Monday, January 31, 2011

Warbler Guy, which wood-warbler sang first in the movie The Social Network's sound track background? Why was it probably the wrong species?


Good question, Dr. Watson? -- err, I mean Erica (in Palo Alto, CA).

Indeed, long antennae make fine decisions when identifying birds by ear.

So how could a Wilson's Warbler (ABOVE photo) sing near Harvard's campus in the crew racing scene that appears
soon after The Social Network begins?

This vexing question is valid because Wilson's only passes through the Harvard University area (Massachusetts) as a spring and fall transient.

BUT the scene in the movie depicts a summer atmosphere, post migration, when Wilson's would already be farther north on breeding grounds.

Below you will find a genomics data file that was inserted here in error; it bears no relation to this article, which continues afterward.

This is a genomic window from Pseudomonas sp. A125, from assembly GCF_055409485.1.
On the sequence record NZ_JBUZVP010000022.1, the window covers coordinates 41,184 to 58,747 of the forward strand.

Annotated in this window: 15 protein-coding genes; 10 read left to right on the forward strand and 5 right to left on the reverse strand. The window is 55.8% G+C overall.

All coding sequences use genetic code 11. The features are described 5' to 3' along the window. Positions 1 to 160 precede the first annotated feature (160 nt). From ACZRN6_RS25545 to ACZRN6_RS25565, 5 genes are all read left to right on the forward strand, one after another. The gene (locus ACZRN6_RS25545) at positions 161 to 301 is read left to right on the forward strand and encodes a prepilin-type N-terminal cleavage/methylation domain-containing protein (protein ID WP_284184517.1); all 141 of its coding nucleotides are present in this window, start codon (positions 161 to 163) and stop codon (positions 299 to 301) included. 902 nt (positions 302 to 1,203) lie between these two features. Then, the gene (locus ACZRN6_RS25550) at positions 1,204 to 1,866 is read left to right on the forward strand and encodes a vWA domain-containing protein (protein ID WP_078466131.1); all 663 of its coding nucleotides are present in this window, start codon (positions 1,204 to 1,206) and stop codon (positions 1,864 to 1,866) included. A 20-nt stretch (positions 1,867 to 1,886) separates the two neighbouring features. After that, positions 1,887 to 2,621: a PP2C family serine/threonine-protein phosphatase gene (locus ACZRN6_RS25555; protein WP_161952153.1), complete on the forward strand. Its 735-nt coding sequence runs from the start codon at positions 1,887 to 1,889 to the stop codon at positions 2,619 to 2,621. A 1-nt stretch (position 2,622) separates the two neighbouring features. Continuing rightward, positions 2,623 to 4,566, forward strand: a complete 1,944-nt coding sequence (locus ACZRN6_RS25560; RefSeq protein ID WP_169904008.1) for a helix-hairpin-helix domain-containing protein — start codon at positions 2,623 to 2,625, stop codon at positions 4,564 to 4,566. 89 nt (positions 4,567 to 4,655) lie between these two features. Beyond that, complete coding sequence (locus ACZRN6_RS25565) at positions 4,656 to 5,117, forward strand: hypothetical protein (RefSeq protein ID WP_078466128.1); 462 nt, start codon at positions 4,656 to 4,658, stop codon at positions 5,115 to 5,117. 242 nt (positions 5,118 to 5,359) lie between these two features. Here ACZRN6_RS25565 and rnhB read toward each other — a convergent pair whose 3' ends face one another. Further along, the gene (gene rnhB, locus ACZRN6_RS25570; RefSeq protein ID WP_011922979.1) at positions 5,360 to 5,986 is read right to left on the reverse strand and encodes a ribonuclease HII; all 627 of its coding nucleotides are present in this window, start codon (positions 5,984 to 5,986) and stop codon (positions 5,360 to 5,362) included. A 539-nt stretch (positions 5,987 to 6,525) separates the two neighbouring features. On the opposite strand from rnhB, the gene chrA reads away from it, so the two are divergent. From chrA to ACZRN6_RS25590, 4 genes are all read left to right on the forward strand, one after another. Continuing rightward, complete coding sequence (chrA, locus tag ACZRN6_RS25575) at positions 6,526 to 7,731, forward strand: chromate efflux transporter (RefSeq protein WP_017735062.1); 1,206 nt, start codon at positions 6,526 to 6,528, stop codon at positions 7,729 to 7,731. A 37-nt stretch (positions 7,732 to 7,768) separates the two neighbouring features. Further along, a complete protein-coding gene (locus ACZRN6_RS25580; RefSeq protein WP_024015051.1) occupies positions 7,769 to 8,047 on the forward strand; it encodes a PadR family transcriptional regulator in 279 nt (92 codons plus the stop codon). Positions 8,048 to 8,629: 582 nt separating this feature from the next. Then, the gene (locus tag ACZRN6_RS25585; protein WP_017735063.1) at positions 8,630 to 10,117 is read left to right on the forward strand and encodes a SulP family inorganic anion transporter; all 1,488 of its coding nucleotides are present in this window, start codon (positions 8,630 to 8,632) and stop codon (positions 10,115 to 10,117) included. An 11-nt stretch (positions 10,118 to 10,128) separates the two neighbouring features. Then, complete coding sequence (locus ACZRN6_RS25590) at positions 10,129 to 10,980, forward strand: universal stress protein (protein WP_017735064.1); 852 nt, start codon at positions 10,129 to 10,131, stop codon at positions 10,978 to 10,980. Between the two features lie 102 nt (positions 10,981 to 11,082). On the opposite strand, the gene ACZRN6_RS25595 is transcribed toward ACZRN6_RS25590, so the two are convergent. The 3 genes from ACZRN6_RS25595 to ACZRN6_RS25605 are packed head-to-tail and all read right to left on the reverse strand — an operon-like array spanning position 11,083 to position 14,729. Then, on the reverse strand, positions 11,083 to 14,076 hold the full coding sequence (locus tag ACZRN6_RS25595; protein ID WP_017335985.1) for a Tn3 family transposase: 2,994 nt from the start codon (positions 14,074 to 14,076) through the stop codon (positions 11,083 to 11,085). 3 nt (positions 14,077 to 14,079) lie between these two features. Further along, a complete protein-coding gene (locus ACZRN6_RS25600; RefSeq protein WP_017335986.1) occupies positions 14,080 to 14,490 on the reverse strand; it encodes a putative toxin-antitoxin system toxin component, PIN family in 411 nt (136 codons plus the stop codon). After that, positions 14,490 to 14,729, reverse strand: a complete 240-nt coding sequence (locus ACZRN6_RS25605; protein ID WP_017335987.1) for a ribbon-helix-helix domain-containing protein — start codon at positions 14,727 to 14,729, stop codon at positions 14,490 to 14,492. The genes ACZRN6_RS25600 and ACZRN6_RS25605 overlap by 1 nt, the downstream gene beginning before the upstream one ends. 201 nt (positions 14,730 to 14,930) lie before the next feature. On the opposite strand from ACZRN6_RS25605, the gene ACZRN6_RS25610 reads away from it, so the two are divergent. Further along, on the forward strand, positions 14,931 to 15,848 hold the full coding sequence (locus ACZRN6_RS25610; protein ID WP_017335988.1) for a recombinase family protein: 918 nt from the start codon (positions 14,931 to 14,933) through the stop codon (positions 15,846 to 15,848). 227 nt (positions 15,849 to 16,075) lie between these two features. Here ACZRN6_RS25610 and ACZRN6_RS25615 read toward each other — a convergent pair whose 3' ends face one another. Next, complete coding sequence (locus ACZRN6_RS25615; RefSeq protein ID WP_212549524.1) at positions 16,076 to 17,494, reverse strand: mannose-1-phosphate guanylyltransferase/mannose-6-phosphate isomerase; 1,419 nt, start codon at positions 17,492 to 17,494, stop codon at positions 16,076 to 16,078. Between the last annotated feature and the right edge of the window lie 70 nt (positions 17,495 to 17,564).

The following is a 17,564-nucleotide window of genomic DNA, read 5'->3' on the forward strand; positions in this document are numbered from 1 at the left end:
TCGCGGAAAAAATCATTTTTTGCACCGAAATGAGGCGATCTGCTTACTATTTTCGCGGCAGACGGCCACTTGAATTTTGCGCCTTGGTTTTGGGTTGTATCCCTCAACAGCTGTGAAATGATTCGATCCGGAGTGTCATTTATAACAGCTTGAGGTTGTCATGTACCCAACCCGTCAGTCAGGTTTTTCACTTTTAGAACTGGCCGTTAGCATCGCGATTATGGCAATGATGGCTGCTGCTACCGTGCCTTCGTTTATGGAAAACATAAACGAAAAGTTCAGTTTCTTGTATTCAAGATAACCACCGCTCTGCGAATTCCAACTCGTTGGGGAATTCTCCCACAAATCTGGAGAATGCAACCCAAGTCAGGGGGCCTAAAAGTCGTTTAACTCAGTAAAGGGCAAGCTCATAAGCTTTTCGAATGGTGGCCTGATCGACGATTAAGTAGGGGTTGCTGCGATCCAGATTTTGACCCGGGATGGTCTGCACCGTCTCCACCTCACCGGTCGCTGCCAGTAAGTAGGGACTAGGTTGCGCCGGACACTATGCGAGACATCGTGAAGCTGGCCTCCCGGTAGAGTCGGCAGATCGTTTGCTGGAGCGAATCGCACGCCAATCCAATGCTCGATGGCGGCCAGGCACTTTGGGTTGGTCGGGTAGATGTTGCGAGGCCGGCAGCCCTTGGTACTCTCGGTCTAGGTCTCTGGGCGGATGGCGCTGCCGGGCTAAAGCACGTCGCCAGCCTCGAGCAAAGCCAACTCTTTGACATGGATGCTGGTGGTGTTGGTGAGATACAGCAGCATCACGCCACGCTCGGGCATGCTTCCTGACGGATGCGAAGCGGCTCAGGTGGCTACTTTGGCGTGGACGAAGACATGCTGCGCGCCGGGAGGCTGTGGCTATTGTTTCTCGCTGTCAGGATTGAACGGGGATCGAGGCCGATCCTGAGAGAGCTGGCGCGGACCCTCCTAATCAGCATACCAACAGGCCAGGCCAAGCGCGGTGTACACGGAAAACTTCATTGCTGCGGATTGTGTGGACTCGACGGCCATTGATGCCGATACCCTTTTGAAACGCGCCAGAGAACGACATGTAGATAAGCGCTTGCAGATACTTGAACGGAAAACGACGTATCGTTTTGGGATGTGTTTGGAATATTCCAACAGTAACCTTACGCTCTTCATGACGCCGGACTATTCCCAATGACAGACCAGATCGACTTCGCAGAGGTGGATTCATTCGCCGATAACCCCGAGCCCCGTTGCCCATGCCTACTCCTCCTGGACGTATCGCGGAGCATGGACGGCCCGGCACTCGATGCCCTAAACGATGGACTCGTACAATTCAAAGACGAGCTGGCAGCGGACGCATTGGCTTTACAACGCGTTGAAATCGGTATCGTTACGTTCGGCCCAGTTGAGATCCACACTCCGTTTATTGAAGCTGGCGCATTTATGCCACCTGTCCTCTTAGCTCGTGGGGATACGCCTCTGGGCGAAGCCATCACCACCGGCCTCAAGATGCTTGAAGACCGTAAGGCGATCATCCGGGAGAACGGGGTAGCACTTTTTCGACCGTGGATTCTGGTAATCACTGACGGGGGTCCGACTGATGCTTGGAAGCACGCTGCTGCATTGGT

Ho-hum. Another movie that cares little that birders compose a portion of the audience.

We are listening, Hollywood. You have it wrong. Our antennae are long.

Film on the floor. Cut up.

Take 2.

5 comments:

Anonymous said...

Thanks for answering my question.

Erica A.

TPlum said...

Another question: What's the biggest bird mistake you've ever seen in a movie or TV show? For me, it would be in Charlie's Angels, when an image of an oriole is shown and described as a pygmy nuthatch - which is a major plot device as the so-called song (yet another bird species) is used to locate the imprisoned Bosley.

Anonymous said...

Pacific Tree Frog is another (wrong) one that seems to be in most non-West Coast movie sets (!)

Anonymous said...

I hear Carolina Wren used wrong in movies all the time, among other wrong species.

Vince D.

Mosszvlq said...

I hear Carolina Wren used wrong in movies all the time, among other wrong species. Vince D.